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A conspiracy against truth

Christians should give no quarter to falsehoods

Amy Schneider on the set of Jeopardy! Associated Press/Jeopardy Productions Inc.

A conspiracy against truth

Merriam-Webster defines a conspiracy theory as a “theory that explains an event or set of circumstances as the result of a secret plot by usually powerful conspirators.” Well, that sounds interesting.

There are numerous conspiracy theories related to the assassination of President John F. Kennedy in 1963. The factualness of Kennedy’s death is (generally) not in dispute—but how it came to be is, according to conspiracy theorists. The London School of Economics reports that nearly 60 percent of Americans believe Kennedy’s assassination was part of some conspiracy.

In my view, Merriam-Webster’s definition is not adequate—at least in terms of how conspiracy theories are used in today’s vernacular. Now, conspiracy theories are also thought to traffic in claims that are generally both bizarre and false (for example, QAnon).

Let me offer an alternative definition: A conspiracy theory is a theory for how an alleged set of bizarre circumstances came to be or how obvious falsehoods gained mass acceptance due to the work of powerful actors. We ought to reject conspiracy theories, like any other truth claim, when they are false or unsustainable. If a claim cannot hold up to investigation, we are obligated to abandon it.

Today, there are a number of conspiracy theories associated with the political right that deserve scorn and rebuke by those peddling them. Conservatism champions the conservation of truth. If it’s not true, it should be exposed as false.

But what about the liberal temptation to conspiracy theories? Take, for example, last week’s headline in The New York Times that read, “Amy Schneider Becomes First Woman to Surpass $1 Million on ‘Jeopardy!’” Amy Schneider is, of course, not a woman. Schneider identifies as a transgender woman, meaning Schneider is without question a biological male. Our newspaper of record merely glosses over this fact and intends for the reader to buy the underlying headline. That’s about as false a premise as might be imagined.

We cannot be a society organized around lies.

Biological males do not become females by a sheer act of will or verbal declaration. Males can never become females and females cannot become males. Their own thinking about themselves does not reconfigure their genetics. Individuals struggling with gender identity deserve our compassion, not our indulging of their confusion.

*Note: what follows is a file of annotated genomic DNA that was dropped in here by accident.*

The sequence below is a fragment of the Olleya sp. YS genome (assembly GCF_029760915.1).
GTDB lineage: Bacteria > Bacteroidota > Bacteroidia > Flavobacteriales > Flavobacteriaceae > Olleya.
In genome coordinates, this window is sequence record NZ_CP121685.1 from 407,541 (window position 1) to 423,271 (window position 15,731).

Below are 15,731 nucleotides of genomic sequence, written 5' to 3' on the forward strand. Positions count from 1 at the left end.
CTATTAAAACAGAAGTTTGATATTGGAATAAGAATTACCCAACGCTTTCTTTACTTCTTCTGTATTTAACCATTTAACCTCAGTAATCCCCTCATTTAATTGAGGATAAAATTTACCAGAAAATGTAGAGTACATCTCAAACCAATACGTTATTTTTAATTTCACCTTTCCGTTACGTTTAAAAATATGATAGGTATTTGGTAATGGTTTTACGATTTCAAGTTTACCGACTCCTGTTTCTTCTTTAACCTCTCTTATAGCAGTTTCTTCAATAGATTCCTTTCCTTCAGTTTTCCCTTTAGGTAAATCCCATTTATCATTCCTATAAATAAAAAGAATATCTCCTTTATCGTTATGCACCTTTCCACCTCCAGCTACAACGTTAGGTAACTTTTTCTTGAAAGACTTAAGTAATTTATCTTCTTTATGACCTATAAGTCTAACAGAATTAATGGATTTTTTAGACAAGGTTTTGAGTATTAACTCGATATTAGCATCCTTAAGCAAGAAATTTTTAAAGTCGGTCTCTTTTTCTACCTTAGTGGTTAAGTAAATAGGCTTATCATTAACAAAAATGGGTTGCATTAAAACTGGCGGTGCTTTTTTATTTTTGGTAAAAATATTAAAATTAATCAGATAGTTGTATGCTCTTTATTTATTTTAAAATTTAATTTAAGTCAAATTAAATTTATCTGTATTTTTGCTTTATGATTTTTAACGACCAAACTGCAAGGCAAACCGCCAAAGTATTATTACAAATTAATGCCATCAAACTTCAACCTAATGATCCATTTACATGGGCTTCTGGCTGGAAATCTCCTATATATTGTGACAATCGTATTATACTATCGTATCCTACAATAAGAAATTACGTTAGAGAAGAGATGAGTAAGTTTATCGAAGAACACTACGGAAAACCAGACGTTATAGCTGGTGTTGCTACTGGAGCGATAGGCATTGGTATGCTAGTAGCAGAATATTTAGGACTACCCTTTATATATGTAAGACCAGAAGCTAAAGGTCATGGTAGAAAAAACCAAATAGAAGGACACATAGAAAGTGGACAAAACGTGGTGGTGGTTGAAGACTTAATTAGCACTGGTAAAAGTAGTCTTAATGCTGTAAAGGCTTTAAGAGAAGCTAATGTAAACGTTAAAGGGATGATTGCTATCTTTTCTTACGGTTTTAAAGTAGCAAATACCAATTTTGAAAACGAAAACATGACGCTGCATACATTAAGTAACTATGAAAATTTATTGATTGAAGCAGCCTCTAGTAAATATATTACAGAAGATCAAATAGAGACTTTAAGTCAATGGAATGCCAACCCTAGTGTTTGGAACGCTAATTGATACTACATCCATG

The psychologization and politicization of gender are not just at odds with our biology, they have disastrous social consequences. For one thing, women are simply erased. The New York Times engaged in an act of female erasure by noting that Schneider was the first “woman” to amass that sum on Jeopardy!. Or, take the recent example of the University of Pennsylvania swimmer who is biologically male but identifies as a female and is smashing female competitors? In both examples, we see men robbing women of things that are owed to women. To deny something to someone who is owed it has a definition: injustice. That is what today’s leftist conspiracy theories concerning gender are doing under the self-serving guise of the left’s own unchecked power.

The hypocrisy of our ruling class reaches no higher zenith than on occasions like this. The champions of social justice, equality, fairness, and feminism contradict each with the self-deluded lies they peddle to those who they believe will listen with supple attention. Denouncing conspiracies, they traffic in their own. The only difference between the conspiracy theories of the left from the right is that the ones from the left are buoyed by political correctness and often entertained by the media. The conspirators in this instance are a powerful confluence of media, academic, legal, and entertainment forces that mutually reinforce one another’s narrative in service to progressive power structures. Power at the expense of truth is a notorious play of ideologues.

In terms of creation knowledge, everyone knows the transgender narrative is false. As one of my friends often says, “If you can get society to believe a man can become a woman, you can get society to believe anything.”

But never go along with the madness of crowds. Not only are we encountering Orwellian power grabs, but we are also undermining the dignity of womanhood and threatening the common good of society. We cannot be a society organized around lies.

Christianity is a worldview of truthful assertion. Ours is a public faith whose claims are open to rigorous interrogation, which is what a worldview confident in its claims allows for. We give no quarter to conspiracy or falsehood. Claims to truth must cohere internally and correspond to reality. The worldview of gender fluidity does neither. The New York Times may not tell you that, but Christianity will.

I reject conspiracy theories, whether of the right or on the left. So should you. Let’s conspire to honor the truth.

Andrew T. Walker

Andrew is the managing editor of WORLD Opinions and serves as associate professor of Christian ethics at The Southern Baptist Theological Seminary. He is also a fellow with The Ethics and Public Policy Center. He resides with his family in Louisville, Ky.

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